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    Continue your education. Since laws and regulations related to the banking world are changing all the time, it is essential that compliance officers and those that want to enter the field stay abreast of developments and changes. Before getting certified, you must take 80 hours of compliance training classes approved by the Institute of Certified Bankers (ICB). These classes must be taken within the five years prior to becoming certified.
    • Courses can be taken through the American Bankers Association (ABA), which offers a National Compliance School and an Online Review Course.[7]
    • Other options include taking courses through the American Institute of Banking (AIB) or a state banker’s association.[8]
    • These organizations maintain up-to-date lists of courses that can be taken in-person or online, as well as information on associated fees.[9]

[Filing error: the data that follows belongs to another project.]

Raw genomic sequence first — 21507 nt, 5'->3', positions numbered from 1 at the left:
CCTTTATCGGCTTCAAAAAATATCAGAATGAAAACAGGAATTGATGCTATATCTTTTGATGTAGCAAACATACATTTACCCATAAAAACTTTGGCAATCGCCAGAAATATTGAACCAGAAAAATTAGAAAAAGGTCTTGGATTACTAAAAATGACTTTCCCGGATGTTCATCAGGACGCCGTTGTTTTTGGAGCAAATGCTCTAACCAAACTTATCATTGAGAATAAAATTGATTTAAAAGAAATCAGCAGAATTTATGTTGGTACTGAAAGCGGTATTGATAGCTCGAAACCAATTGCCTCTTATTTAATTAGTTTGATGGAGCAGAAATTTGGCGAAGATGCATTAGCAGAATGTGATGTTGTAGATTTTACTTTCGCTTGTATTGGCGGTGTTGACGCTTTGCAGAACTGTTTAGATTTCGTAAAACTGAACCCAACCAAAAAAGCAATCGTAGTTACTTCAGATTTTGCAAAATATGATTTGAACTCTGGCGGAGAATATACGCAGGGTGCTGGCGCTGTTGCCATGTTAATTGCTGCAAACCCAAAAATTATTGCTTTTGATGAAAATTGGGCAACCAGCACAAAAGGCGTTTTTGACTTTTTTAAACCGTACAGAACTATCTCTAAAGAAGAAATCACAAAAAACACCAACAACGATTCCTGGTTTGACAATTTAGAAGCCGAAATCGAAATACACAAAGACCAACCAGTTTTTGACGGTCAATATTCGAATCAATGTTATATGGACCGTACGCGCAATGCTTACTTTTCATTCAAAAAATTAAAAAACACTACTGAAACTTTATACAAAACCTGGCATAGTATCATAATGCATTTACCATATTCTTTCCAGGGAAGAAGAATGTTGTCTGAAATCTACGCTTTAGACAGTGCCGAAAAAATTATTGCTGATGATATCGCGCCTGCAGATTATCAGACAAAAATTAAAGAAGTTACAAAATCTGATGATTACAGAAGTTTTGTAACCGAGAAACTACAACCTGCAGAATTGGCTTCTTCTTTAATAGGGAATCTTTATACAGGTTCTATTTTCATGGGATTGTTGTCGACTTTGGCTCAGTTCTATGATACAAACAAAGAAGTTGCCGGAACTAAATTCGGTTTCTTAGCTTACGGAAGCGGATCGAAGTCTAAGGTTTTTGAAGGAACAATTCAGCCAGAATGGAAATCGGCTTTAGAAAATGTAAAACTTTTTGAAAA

• Courses cover a variety of topics related to lending, investing, and accounting regulation.

Part 2
Ensuring Compliance

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    Manage compliance communications.[10] One of the most important parts of a bank compliance officer’s job is ensuring that others stay informed about regulations and practices. Bank compliance officers communicate electronically, in writing, and in person to keep others abreast of policies, and to deal with any issues that arise. They may also communicate with the government or regulatory boards on behalf of a bank or bank members regarding topics related to compliance.